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Let’s look at a few basic coin terms that you will most-often encounter:
Coin Club: An organization focusing on some aspect of the hobby of coin collecting. Hundreds exist around the United States. They range in size, as well as scope. Some coin clubs have only a few members interested in just error coins (for example). Other clubs have hundreds of members and encompass more general areas of the coin collecting hobby. One of the largest and most popular coin organizations is the American Numismatic Association (ANA). Founded in 1891, the ANA has tens of thousands of members and has been chartered by Congress.
Coin Show: An event which draws coin dealers, coin collectors, investors, lecturers, and vendors. Coin shows vary in size and range from monthly events held at small-town meeting halls to annual events drawing nationwide attention.
Cull: A coin which is either extremely worn or has some type of “problem.” Common detractions among cull coins are past cleanings, scratches, discoloration, holes, and dents.
Grading: The process of evaluating coins to assess how much wear it has.
Key Coin / Key Date: A coin in a series (like “Indian Head” pennies, “Mercury” dimes, or “Morgan” dollars, for example) which is very rare and required to complete the set.
No-Problem Coin: A coin which may or may not have wear but always lacks any “issues” such as a cleaning, dents, dings, scratches, and other imperfections which hinder the coin’s eye-appeal and value.
Read: Problem Coins Defined
Mint Set: A set of coins packaged at the mint containing uncirculated coins. Mint sets usually contain one specimen of each coin produced for circulation in a given year and represent any and all minting facilities which produced coins that year.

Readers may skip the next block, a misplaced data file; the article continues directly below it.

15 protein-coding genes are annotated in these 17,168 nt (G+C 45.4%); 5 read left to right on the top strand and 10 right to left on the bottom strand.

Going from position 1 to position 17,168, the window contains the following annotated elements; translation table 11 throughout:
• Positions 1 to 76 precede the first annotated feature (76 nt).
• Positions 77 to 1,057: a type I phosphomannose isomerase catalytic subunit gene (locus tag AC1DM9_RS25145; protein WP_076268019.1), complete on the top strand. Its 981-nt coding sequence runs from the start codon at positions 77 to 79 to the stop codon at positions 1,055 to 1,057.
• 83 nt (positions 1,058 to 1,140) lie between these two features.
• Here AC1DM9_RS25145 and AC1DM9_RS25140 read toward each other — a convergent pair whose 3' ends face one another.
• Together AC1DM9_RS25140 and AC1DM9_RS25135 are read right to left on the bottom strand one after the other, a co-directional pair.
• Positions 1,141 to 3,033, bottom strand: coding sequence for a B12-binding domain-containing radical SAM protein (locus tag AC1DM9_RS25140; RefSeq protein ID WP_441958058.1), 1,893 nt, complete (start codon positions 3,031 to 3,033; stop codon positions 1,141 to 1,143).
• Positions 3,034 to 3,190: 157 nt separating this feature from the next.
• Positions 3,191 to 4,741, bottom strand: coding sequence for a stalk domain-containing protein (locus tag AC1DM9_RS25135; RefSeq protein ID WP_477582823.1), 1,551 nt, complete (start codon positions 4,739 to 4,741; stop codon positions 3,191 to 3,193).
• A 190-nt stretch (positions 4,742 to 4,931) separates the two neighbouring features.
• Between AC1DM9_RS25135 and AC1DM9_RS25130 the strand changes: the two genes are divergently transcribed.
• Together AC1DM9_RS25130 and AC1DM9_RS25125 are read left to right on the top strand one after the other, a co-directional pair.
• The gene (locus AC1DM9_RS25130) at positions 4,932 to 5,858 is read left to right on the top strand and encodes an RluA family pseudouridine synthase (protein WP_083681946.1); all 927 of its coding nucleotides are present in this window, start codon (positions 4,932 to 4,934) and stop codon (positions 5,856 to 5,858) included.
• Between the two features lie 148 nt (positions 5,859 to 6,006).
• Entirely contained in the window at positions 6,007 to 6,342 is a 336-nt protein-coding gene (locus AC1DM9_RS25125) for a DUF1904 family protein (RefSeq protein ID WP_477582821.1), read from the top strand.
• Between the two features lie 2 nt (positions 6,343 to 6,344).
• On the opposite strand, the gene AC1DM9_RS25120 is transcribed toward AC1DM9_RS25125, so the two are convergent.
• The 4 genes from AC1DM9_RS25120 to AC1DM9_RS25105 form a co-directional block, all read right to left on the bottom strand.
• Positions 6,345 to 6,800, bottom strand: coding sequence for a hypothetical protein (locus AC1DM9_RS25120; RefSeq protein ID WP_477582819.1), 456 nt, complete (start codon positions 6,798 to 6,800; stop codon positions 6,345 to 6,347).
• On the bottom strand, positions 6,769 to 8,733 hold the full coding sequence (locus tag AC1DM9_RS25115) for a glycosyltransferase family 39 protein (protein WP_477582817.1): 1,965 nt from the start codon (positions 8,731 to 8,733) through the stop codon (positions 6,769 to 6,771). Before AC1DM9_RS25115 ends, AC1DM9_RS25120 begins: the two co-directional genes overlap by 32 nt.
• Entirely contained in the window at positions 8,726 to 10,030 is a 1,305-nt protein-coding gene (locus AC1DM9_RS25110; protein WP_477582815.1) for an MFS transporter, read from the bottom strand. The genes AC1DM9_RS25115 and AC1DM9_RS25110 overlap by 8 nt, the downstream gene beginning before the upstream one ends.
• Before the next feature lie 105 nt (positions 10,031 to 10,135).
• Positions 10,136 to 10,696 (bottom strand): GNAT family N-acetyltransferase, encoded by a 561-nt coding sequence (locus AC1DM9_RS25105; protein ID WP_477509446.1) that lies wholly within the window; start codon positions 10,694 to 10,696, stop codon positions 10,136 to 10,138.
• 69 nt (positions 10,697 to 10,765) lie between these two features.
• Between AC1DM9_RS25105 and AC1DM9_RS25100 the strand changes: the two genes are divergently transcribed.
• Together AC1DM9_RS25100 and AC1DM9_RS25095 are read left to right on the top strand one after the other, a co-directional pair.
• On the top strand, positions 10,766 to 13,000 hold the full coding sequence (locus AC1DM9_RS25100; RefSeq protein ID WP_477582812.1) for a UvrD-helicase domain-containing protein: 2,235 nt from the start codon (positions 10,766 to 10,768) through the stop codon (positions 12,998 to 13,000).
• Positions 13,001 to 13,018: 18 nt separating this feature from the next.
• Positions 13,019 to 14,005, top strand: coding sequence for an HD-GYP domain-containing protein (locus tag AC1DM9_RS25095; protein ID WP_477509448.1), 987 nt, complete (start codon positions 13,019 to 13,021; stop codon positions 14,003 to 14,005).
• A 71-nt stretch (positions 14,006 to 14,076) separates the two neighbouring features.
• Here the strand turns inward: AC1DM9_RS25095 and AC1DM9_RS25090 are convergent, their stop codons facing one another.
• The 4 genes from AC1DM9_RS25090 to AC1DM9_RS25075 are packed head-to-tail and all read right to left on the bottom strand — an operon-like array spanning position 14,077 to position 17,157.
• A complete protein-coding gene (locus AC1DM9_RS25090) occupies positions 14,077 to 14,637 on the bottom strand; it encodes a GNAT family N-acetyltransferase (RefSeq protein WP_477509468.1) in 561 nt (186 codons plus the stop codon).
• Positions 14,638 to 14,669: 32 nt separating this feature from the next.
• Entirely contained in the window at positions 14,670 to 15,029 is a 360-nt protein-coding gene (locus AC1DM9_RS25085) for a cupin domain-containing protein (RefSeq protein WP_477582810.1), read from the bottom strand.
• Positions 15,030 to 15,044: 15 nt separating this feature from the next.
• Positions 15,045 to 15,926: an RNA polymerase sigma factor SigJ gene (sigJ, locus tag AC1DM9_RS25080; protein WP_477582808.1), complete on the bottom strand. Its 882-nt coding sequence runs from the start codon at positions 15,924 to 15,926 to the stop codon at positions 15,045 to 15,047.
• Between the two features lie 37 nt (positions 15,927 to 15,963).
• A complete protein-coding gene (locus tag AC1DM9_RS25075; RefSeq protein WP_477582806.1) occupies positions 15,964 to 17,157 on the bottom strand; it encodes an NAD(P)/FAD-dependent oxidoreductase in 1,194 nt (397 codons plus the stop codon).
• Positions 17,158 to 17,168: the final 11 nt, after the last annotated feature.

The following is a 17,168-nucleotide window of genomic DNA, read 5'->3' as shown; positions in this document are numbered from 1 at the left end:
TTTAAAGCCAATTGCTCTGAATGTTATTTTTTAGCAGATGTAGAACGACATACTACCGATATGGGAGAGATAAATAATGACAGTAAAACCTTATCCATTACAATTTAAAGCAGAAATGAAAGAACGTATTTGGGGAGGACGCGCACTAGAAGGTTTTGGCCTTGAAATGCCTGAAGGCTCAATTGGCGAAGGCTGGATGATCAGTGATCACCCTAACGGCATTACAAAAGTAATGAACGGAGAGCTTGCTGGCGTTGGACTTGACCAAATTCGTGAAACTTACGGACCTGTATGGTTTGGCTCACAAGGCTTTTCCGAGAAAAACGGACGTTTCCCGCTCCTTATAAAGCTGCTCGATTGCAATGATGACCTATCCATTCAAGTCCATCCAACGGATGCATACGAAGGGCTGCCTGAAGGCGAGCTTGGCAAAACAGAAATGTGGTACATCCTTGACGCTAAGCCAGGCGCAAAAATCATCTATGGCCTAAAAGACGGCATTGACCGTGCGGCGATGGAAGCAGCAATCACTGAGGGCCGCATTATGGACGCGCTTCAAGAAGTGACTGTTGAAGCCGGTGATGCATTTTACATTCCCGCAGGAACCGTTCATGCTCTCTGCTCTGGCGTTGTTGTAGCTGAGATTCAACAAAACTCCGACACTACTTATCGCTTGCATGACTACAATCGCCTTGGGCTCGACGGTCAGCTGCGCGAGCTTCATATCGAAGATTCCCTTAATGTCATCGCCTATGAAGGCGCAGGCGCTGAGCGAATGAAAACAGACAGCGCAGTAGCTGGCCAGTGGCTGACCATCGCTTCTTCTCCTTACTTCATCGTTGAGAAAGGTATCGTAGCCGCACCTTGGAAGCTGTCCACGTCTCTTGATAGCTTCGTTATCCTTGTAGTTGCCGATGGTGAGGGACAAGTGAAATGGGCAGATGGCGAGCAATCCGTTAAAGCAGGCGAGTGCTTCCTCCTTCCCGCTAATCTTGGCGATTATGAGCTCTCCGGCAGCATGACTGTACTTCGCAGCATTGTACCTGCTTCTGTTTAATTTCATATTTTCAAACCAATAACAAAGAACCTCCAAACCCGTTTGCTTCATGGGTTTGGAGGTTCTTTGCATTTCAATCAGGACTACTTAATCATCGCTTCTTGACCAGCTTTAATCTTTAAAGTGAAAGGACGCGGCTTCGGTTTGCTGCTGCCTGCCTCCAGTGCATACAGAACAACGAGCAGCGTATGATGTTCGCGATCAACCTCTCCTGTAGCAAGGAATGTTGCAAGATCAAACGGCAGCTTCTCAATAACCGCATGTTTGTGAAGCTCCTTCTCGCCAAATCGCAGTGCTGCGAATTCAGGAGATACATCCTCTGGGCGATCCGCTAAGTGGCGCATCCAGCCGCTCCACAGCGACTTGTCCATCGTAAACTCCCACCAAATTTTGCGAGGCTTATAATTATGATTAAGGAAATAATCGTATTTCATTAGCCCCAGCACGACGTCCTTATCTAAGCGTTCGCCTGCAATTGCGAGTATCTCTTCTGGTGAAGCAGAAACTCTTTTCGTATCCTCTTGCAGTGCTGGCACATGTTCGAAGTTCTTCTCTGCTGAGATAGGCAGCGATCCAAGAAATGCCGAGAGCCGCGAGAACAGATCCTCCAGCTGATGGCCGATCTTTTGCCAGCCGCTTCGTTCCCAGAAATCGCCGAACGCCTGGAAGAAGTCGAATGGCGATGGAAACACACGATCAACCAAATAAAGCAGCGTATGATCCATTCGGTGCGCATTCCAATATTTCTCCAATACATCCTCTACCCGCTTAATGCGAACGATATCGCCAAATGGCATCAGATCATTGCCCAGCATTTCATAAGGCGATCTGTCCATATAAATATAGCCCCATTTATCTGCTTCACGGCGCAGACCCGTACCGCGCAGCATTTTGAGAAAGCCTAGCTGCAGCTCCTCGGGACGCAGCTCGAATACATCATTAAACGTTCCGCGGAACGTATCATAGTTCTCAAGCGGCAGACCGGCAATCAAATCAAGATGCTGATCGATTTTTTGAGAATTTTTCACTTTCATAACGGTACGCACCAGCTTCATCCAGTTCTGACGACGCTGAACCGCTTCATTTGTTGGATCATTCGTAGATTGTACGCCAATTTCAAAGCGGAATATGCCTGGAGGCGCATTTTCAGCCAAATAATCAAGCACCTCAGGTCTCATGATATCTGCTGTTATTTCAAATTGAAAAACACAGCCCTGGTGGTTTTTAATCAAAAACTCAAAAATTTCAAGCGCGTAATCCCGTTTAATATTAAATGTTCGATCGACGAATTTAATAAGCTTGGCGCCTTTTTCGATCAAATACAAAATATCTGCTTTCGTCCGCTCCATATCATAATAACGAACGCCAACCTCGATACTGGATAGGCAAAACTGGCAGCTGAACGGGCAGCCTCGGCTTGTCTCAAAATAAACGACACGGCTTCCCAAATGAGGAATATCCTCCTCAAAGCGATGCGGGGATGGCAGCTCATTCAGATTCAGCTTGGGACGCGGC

Read: What Are Mint Coin Sets?
Proof Set: A set of proof coins packaged by the U.S. mint.
Roll: A measured, short stack of coins wrapped in paper or plastic. Rolls usually come in certain standard amounts, varying on the denomination of coins within. For each roll, there are usually:
- 50 pennies
- 40 nickels
- 50 dimes
- 40 quarters
- 20 half-dollars
- 20 large-size dollar coins
- 25 small-size dollar coins
Slabbing: A reference to sending a coin to third-party grading service with the intent of having the coin authenticated, graded, and placed in a tamper-evident holder.
Third-Party Grading Service: A company which will, for a fee, examine your coin, authenticate it, grade it, and then seal it in a special holder labeled with essential details about your coin.
Type: Refers to a particular series of coins and, frequently, older coins (as in “type” coins). When one assembles a “type set,” the collector is usually building a collection of coins which includes one example of each design of coin made during a certain period of time, or a certain spectrum of designs within a denomination. A “type set” may also refer to a set of coins from a certain country or the year of a special occasion in a person’s life.
Uncirculated: A coin which has never been worn. Thus, it has never been in circulation or actually used as money in commerce. Uncirculated coins are in mint condition.
I’m the Coin Editor here at TheFunTimesGuide. My love for coins began when I was 11 years old. I primarily collect and study U.S. coins produced during the 20th century. I’m a member of the American Numismatic Association (ANA) and the Numismatic Literary Guild (NLG) and have won multiple awards from the NLG for my work as a coin journalist. I’m also the editor at CDN Publishing (a trusted source for the price of U.S. rare coins), editor at the Florida United Numismatists Club (FUN Topics magazine), and author of Images of America: The United States Mint in Philadelphia (a book that explores the colorful history of the Philadelphia Mint). I’ve contributed hundreds of articles for various coin publications including COINage, The Numismatist, Numismatic News, Coin Dealer Newsletter, Coin Values, and CoinWeek. I’ve also authored nearly 1,000 articles here at The Fun Times Guide to Coins (many of them with over 50K shares), and I welcome your coin questions in the comments below!